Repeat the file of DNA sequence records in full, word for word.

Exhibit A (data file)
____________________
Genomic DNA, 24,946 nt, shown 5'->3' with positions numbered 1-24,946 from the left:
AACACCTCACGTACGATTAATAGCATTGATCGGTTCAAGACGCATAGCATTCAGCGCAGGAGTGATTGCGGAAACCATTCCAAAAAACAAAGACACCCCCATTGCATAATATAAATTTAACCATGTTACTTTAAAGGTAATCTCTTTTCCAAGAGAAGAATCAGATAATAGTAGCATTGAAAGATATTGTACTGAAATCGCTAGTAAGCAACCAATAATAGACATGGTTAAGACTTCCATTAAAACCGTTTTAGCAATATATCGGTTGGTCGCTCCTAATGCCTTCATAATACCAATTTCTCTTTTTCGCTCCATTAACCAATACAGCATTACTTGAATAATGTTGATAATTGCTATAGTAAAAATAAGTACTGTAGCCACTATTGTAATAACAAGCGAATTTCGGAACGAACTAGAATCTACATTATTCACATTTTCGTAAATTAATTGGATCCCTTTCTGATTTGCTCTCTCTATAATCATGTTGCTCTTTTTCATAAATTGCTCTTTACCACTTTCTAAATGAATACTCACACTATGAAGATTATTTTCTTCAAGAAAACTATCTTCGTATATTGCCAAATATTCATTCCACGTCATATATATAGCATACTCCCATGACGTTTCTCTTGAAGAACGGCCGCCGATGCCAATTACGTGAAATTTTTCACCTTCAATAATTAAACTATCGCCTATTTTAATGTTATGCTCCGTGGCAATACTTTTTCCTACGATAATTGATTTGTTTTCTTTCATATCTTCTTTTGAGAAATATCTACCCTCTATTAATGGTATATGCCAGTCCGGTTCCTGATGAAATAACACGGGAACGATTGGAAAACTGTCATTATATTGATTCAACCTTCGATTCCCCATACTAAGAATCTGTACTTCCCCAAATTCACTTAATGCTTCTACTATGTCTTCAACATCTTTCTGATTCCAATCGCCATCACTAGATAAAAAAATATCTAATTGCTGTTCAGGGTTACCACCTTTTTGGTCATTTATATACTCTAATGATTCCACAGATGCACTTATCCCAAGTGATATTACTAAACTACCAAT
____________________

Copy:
Genomic DNA, 24,946 nt, shown 5'->3' with positions numbered 1-24,946 from the left:
AACACCTCACGTACGATTAATAGCATTGATCGGTTCAAGACGCATAGCATTCAGCGCAGGAGTGATTGCGGAAACCATTCCAAAAAACAAAGACACCCCCATTGCATAATATAAATTTAACCATGTTACTTTAAAGGTAATCTCTTTTCCAAGAGAAGAATCAGATAATAGTAGCATTGAAAGATATTGTACTGAAATCGCTAGTAAGCAACCAATAATAGACATGGTTAAGACTTCCATTAAAACCGTTTTAGCAATATATCGGTTGGTCGCTCCTAATGCCTTCATAATACCAATTTCTCTTTTTCGCTCCATTAACCAATACAGCATTACTTGAATAATGTTGATAATTGCTATAGTAAAAATAAGTACTGTAGCCACTATTGTAATAACAAGCGAATTTCGGAACGAACTAGAATCTACATTATTCACATTTTCGTAAATTAATTGGATCCCTTTCTGATTTGCTCTCTCTATAATCATGTTGCTCTTTTTCATAAATTGCTCTTTACCACTTTCTAAATGAATACTCACACTATGAAGATTATTTTCTTCAAGAAAACTATCTTCGTATATTGCCAAATATTCATTCCACGTCATATATATAGCATACTCCCATGACGTTTCTCTTGAAGAACGGCCGCCGATGCCAATTACGTGAAATTTTTCACCTTCAATAATTAAACTATCGCCTATTTTAATGTTATGCTCCGTGGCAATACTTTTTCCTACGATAATTGATTTGTTTTCTTTCATATCTTCTTTTGAGAAATATCTACCCTCTATTAATGGTATATGCCAGTCCGGTTCCTGATGAAATAACACGGGAACGATTGGAAAACTGTCATTATATTGATTCAACCTTCGATTCCCCATACTAAGAATCTGTACTTCCCCAAATTCACTTAATGCTTCTACTATGTCTTCAACATCTTTCTGATTCCAATCGCCATCACTAGATAAAAAAATATCTAATTGCTGTTCAGGGTTACCACCTTTTTGGTCATTTATATACTCTAATGATTCCACAGATGCACTTATCCCAAGTGATATTACTAAACTACCAAT